So, I had to connect the dots back to the event to dismantle my aversion and emotional discomfort. I was just stuck with the old physical reaction and mild fear for a long while since every new encounter with people that reminded me of them reinforced the original experience, which was not even deemed as that significant in my conscious mind. Examples like this can demonstrate how old information, events or wounds can linger on forever and influence our experience and how they have the potential to become stronger biases if left unprocessed and this can then culminate to Othering and aggression towards certain groups of people and we can also fall prey to other people’s rhetoric at times

Somatic and mindfulness-based practices can help us reclaim our capacity to perceive more within each given new moment, and through increased awareness we get to navigate our life from a deeper place of knowing.  These type of practices allow us to be more immersed in our daily living without the filters that label and box us and others, and keep us bound in old battlegrounds or stuck places. Were our attention freed up or stabilized we could attend to more information and cues both from our external environment and our bodies at any given moment. Reactions and emotions that keep showing up in diverse contexts could actually be viewed as keys to discovering blind spots and prejudices that hide and get affixed to current situations. If we can mindfully stay with our experience insights tend to surface. Every emotion and blind spot usually has some useful information for us, which can potentially allow for more creative and life-affirming responses in the here and now.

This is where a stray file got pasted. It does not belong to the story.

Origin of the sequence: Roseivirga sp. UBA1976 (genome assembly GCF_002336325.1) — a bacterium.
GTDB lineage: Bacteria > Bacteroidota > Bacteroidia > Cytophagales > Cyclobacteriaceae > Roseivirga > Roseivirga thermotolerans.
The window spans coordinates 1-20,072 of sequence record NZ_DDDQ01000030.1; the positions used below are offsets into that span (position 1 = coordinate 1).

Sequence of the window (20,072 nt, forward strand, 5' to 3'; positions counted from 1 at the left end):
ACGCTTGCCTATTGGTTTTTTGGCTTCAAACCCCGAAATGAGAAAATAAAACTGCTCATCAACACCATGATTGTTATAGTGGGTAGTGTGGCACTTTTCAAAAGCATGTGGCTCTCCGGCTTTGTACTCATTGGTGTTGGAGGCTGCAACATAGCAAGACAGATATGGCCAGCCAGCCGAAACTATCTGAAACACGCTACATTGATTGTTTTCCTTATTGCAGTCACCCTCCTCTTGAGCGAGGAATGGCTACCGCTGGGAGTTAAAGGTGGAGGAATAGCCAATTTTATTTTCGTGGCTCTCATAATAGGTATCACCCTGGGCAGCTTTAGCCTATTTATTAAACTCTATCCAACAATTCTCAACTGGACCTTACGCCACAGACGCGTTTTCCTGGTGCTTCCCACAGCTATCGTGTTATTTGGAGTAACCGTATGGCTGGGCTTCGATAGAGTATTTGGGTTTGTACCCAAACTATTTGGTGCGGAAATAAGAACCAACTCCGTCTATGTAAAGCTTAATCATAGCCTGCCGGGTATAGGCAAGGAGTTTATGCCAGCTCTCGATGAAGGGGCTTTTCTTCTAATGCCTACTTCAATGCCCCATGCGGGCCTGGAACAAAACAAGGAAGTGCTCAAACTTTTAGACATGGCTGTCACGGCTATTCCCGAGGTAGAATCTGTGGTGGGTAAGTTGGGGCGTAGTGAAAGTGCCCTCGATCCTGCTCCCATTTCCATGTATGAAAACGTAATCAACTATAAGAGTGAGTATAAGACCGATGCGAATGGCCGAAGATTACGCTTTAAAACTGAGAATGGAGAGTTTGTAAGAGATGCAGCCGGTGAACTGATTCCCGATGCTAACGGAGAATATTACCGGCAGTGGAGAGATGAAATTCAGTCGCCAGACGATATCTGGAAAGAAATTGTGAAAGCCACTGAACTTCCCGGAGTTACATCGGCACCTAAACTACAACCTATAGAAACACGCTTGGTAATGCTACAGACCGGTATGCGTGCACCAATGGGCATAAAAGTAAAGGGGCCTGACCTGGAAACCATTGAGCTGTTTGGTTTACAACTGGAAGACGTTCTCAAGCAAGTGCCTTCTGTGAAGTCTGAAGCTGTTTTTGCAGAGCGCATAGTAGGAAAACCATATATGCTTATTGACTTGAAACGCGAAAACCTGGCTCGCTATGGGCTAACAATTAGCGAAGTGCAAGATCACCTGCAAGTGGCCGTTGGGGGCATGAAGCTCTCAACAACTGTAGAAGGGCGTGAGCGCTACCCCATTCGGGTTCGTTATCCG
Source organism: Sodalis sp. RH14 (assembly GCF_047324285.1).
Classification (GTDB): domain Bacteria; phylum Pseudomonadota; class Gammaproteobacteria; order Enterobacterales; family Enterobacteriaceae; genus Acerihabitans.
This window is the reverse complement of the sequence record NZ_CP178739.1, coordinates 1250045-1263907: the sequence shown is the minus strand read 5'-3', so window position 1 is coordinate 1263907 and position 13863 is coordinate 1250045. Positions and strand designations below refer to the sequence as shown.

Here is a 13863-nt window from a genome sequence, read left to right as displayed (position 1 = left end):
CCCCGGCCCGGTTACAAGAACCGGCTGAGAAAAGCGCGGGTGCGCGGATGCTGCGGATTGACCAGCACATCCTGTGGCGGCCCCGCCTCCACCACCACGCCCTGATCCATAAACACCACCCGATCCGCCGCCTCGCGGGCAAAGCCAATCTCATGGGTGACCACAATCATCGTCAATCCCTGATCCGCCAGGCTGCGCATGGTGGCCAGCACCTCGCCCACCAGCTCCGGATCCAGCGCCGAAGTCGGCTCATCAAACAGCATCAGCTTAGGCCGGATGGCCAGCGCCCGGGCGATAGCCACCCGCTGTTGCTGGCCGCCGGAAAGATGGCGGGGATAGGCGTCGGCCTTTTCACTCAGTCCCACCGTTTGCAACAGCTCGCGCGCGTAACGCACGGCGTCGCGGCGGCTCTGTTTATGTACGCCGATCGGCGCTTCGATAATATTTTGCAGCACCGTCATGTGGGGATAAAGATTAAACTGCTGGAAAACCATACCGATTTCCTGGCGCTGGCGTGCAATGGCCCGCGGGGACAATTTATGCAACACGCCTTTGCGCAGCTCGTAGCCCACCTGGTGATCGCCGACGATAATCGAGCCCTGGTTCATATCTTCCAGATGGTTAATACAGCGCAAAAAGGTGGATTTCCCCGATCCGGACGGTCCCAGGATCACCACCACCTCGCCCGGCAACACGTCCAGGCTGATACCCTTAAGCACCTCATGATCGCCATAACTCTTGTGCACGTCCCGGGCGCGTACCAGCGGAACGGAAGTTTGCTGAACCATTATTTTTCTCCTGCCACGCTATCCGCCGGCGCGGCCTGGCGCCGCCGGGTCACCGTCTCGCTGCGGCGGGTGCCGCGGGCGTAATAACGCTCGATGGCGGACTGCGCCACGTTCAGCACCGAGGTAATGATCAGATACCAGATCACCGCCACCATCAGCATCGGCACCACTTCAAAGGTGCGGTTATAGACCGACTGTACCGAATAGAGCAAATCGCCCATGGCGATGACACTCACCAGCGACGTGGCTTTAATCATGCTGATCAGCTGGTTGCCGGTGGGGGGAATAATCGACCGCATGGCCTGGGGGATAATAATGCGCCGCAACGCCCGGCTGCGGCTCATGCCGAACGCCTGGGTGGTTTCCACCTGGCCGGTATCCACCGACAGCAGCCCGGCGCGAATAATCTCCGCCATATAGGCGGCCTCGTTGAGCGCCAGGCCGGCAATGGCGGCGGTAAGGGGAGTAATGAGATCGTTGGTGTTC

Also, two useful questions we can ask or explore over time are: Why does this situation or person trigger these emotions, thoughts or reactions and Who or What do they remind me of? Maybe for deeper and older traumatic events this might not initially bring up clarity because our defenses may get in the way, but it could provide some level of understanding. In other situations however it can free up energy for living more in flow and less in constriction and also for dealing more effectively to what life throws at us in the present instead of carrying the burdens of both the past and whatever we are called to deal with in the here and now.

So, this is it for today. Thank you for listening. Take care and bye for now.

Awakening on a Cycladic island

‘Useful though research findings and observations may be I think that it is also helpful to allow one’s own understanding to unfold and evolve as one both makes and revisits their artwork; otherwise, others’ meaning making and interpretations may be imposed on our understanding and experience. Also, our interpretation of imagery and metaphor, both our own art and that of others, tends to evolve as we grow and so may not reflect our understanding at a later point in time. Over the years my reading and understanding of symbols in my own artwork and journal pages has shifted quite drastically in some cases or expanded.  I often observed that one single image or symbol may contain multiple layers of meanings and representations and that embodied and emotional experience is depicted with great economy’ (Tonya Alexandri, 2017)